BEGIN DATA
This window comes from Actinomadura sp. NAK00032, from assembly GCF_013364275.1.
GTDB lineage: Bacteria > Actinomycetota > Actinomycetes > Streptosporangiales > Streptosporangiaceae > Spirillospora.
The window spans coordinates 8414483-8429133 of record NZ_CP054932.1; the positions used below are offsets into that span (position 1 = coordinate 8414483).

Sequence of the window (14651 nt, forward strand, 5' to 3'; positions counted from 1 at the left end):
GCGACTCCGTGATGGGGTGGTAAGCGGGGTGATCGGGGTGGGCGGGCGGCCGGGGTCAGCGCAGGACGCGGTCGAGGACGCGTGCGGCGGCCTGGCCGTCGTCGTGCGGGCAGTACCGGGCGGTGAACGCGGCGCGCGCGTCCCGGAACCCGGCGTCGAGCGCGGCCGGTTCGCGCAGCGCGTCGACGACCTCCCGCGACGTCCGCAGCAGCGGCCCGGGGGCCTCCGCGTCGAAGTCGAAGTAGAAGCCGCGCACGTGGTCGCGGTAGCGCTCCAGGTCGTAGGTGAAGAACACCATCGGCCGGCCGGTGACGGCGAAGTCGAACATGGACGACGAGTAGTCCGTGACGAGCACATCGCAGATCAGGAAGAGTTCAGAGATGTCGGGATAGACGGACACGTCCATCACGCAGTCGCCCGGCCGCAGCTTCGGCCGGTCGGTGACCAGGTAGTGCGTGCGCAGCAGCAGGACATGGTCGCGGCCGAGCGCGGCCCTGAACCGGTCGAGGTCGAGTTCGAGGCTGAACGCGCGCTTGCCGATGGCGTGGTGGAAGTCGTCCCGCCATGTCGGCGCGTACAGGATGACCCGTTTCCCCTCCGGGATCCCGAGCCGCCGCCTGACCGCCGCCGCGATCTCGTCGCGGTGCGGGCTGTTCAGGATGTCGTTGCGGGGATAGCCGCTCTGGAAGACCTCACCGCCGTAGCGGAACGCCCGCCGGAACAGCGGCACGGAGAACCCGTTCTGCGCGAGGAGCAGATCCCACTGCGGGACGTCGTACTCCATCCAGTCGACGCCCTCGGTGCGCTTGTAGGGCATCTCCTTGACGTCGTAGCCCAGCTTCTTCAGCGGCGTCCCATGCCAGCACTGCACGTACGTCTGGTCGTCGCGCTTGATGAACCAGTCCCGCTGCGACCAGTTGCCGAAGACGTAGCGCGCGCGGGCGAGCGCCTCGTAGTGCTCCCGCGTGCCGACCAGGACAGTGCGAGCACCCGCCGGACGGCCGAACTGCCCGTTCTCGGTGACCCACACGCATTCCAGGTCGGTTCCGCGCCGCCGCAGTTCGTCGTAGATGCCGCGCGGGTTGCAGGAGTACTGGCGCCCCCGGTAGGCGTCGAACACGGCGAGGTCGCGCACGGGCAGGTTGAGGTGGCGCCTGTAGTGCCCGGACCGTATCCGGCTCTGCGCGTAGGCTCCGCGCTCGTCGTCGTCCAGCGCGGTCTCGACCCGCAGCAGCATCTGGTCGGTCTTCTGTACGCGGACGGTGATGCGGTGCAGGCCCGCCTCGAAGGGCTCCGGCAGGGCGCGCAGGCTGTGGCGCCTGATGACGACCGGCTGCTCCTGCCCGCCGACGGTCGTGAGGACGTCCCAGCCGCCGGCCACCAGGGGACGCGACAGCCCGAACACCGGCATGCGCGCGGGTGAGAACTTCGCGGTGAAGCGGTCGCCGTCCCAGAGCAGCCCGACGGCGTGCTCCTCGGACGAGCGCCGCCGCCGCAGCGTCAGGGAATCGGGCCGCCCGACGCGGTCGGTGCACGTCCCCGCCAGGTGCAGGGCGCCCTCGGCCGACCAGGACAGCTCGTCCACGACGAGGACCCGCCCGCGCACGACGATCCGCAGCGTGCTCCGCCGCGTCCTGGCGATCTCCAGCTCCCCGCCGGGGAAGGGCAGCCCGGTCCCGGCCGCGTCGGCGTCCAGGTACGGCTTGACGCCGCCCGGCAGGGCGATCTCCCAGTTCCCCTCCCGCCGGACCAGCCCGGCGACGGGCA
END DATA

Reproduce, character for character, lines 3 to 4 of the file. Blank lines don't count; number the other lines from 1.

The window spans coordinates 8414483-8429133 of record NZ_CP054932.1; the positions used below are offsets into that span (position 1 = coordinate 8414483).

Sequence of the window (14651 nt, forward strand, 5' to 3'; positions counted from 1 at the left end):